For any research project, you want to use a variety in types of sources as well as points of view. Some assignments will have certain requirements for the sources, in terms of genre of source (academic, popular), format (blog, print) and publication dates. You may need a variety of sources, both in type and point of view, in order to research a question in-depth.
In discussing the usefulness of different types of sources, we will use the BEAM method, developed by Joseph Bizup. This method can be helpful when addressing the way in which you intend to use a source in an annotated bibliography.
BEAM stands for: Background, Exhibit, Argument, Method.
|Source Function||Explanation||Examples||Common Locations|
|Background||Factual and noncontroversial information, providing context||
Encyclopedia articles, overviews in books, statistics, historical facts
|Exhibit/Evidence||Data, observations, objects, artifacts, documents that can be analyzed||
Text of a novel, field observations, focus group transcriptions, questionnaire data, results of an experiment, interview data (primary sources)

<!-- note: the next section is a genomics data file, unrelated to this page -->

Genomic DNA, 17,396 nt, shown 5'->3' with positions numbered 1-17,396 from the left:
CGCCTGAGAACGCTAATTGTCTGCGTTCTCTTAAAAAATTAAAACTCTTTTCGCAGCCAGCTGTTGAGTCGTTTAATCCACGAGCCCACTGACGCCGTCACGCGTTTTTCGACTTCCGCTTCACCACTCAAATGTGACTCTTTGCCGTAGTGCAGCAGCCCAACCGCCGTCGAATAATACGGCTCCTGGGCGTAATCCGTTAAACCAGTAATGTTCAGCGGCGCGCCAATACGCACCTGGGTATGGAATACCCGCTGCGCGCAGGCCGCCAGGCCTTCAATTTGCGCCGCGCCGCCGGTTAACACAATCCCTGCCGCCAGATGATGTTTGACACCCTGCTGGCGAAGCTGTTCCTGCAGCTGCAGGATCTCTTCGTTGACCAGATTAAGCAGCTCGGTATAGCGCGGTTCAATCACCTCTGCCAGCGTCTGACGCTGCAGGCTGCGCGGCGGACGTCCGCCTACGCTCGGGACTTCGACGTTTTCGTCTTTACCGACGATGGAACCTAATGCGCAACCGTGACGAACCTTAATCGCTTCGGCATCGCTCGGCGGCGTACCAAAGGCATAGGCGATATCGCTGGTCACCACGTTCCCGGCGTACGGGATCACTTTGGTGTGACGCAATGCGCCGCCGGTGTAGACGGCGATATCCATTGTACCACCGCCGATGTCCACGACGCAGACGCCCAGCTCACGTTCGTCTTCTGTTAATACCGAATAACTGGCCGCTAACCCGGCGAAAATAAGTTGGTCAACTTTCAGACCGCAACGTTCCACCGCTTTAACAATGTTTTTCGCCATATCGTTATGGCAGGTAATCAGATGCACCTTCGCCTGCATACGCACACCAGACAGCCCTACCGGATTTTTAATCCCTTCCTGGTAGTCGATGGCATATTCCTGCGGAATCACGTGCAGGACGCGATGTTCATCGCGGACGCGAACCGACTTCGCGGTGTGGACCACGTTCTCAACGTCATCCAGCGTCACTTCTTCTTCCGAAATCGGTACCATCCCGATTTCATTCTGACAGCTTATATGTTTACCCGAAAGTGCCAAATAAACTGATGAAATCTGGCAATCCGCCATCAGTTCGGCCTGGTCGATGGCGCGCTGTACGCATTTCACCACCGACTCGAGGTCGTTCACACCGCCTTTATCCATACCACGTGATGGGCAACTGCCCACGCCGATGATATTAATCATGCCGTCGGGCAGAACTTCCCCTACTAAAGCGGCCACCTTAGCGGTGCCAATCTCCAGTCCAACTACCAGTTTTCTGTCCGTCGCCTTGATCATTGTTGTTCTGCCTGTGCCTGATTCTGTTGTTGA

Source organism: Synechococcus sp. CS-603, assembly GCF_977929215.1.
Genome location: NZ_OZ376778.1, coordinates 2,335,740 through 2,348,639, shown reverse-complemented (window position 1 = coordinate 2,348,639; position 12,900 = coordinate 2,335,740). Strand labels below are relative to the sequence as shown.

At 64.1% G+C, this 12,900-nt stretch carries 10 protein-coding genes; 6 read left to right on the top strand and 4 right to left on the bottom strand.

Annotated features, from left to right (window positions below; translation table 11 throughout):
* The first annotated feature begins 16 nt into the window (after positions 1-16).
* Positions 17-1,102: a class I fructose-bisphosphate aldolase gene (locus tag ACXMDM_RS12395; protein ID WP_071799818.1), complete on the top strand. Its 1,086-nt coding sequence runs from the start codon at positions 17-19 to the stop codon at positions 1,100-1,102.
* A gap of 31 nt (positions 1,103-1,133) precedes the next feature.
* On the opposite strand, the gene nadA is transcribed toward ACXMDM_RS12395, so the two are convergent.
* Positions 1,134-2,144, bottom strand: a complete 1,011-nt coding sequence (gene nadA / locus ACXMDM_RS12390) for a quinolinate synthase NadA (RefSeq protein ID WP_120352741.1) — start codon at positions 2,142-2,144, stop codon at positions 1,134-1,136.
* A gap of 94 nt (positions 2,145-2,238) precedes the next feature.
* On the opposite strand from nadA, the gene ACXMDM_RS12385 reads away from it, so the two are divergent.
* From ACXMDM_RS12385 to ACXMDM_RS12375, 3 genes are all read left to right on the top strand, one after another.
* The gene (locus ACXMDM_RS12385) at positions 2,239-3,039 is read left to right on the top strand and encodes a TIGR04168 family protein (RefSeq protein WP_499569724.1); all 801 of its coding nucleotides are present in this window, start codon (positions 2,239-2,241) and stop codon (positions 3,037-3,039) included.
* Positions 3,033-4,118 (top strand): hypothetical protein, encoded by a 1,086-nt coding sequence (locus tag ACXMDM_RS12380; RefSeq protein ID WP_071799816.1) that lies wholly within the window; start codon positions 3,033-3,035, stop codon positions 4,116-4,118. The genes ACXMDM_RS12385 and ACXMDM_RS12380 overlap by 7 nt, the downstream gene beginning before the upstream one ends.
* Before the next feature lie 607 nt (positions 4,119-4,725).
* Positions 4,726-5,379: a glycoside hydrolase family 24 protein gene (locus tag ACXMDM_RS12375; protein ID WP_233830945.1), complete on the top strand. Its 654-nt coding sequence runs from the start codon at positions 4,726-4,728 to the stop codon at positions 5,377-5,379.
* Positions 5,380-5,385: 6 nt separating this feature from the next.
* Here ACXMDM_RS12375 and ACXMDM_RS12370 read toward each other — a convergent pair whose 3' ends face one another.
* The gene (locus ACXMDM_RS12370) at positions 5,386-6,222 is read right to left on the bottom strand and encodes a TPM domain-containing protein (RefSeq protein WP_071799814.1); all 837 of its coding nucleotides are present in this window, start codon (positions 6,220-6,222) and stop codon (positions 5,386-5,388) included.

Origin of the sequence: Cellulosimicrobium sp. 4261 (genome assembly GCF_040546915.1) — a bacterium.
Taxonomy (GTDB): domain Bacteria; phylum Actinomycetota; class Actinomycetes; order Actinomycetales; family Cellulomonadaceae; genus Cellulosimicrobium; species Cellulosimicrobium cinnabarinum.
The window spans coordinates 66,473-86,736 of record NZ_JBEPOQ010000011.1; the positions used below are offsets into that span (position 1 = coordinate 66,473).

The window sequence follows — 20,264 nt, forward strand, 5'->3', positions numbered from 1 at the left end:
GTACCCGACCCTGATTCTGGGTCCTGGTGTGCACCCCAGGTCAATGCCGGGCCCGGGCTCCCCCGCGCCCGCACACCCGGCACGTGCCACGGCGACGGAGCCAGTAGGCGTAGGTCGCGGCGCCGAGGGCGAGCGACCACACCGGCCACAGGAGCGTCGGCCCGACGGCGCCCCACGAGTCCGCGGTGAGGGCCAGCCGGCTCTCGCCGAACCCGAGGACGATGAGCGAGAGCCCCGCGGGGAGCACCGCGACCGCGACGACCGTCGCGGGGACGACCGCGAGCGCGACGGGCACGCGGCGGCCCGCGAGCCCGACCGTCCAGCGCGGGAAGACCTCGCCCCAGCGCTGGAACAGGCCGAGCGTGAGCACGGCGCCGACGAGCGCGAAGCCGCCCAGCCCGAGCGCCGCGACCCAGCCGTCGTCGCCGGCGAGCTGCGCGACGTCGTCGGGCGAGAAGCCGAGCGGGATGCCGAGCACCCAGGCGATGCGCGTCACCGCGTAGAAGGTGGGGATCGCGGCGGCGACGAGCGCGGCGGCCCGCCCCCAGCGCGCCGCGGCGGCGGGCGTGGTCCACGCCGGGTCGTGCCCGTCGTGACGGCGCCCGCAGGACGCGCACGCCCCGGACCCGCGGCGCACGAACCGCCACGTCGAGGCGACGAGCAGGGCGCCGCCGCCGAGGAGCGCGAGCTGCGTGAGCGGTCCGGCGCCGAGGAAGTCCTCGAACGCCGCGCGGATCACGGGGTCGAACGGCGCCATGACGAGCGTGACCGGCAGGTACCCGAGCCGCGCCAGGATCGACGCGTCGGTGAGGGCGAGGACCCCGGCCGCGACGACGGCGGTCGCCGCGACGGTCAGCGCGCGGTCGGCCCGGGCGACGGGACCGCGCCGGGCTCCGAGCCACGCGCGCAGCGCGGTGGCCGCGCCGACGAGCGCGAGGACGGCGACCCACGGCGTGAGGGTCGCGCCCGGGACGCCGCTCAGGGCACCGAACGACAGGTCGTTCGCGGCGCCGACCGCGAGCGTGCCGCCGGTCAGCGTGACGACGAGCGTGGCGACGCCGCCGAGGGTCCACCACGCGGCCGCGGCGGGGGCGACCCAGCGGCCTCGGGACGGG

|Body, Results section|
|Argument||Critical views from other scholars and commentators; part of the academic conversation||Scholarly articles, books, critical reviews (e.g. literacy criticism), editorials||
Body, sometimes in Introduction or in Literature Review
|Method (or Theory)||Reference to methods or theories used, usually explicit though may be implicit; approach or research methodology used||
Part of books or articles with reference to theorists (e.g. Foucault, Derrida) or theory (e.g. feminism, post-colonialism, new historicism etc.); information on a research methodology
|Methods section or referenced in Introduction or Body|
A source may serve more than one function. For instance, a journal article could include background information, exhibits, argument and method. However, some sources are focused on a single function. For example, an encyclopedia entry on “Alzheimer's disease” is likely to only serve as background information.
Adapted from: Hayden, W. & Margolin, S. (n.d.). How to use a source: The BEAM Method. Hunter College Libraries. https://library.hunter.cuny.edu/research-toolkit/how-do-i-use-sources/beam-method. (CC BY-NC-SA 4.0) and UC Merced Library: https://libguides.ucmerced.edu/beam;(CC BY-NC 4.0)